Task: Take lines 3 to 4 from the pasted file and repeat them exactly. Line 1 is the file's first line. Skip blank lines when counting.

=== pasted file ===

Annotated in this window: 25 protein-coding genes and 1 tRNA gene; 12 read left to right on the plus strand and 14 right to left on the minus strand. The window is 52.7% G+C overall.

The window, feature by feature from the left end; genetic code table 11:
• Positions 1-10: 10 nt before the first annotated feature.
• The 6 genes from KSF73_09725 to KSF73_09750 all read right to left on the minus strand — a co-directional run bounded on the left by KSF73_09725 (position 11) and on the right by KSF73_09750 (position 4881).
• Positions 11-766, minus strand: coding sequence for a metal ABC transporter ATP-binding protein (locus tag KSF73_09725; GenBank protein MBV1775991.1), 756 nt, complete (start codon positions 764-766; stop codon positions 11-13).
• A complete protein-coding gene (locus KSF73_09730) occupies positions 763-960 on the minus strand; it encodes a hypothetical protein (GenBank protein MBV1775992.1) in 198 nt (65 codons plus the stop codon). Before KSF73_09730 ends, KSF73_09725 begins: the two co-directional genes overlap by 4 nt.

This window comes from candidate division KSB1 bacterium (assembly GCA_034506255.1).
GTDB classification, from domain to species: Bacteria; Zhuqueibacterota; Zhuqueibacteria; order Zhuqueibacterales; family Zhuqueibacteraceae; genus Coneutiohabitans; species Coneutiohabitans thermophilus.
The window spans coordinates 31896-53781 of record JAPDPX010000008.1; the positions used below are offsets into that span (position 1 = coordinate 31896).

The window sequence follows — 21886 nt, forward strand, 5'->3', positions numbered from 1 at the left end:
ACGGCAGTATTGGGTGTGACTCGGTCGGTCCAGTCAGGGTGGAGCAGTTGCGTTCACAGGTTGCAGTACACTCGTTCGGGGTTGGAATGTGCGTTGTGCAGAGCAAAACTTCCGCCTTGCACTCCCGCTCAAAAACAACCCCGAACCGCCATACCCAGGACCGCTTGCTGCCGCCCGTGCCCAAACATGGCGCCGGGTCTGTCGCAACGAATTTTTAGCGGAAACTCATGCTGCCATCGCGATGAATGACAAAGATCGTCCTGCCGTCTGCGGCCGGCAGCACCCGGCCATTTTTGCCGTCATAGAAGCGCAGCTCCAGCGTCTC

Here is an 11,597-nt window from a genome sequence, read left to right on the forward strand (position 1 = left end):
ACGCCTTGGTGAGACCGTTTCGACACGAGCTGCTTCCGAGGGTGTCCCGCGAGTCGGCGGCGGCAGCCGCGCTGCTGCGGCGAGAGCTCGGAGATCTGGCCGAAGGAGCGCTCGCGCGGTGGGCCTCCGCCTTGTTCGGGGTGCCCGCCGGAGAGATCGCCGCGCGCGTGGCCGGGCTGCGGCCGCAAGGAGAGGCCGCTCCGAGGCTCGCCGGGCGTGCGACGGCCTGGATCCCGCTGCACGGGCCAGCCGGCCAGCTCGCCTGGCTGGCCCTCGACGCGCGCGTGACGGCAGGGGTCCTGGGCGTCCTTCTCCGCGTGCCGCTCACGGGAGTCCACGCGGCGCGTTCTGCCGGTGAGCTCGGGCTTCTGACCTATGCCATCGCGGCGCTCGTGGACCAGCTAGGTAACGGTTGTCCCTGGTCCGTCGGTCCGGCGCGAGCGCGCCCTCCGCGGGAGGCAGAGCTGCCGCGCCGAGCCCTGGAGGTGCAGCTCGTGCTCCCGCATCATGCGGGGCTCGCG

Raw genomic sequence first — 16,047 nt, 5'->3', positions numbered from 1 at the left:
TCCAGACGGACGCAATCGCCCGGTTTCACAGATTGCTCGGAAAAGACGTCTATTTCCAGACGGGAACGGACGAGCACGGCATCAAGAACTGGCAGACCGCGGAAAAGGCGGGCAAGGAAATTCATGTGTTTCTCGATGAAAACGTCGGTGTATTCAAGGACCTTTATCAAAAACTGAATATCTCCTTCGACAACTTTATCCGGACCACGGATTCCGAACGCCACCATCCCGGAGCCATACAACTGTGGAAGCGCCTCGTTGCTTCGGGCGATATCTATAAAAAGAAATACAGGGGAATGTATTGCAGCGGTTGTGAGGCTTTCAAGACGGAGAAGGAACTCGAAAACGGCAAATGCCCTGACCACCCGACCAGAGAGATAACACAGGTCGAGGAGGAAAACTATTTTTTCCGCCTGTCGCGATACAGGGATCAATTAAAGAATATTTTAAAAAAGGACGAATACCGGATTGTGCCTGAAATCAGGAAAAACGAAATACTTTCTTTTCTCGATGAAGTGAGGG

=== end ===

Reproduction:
• Positions 1-10: 10 nt before the first annotated feature.
• The 6 genes from KSF73_09725 to KSF73_09750 all read right to left on the minus strand — a co-directional run bounded on the left by KSF73_09725 (position 11) and on the right by KSF73_09750 (position 4881).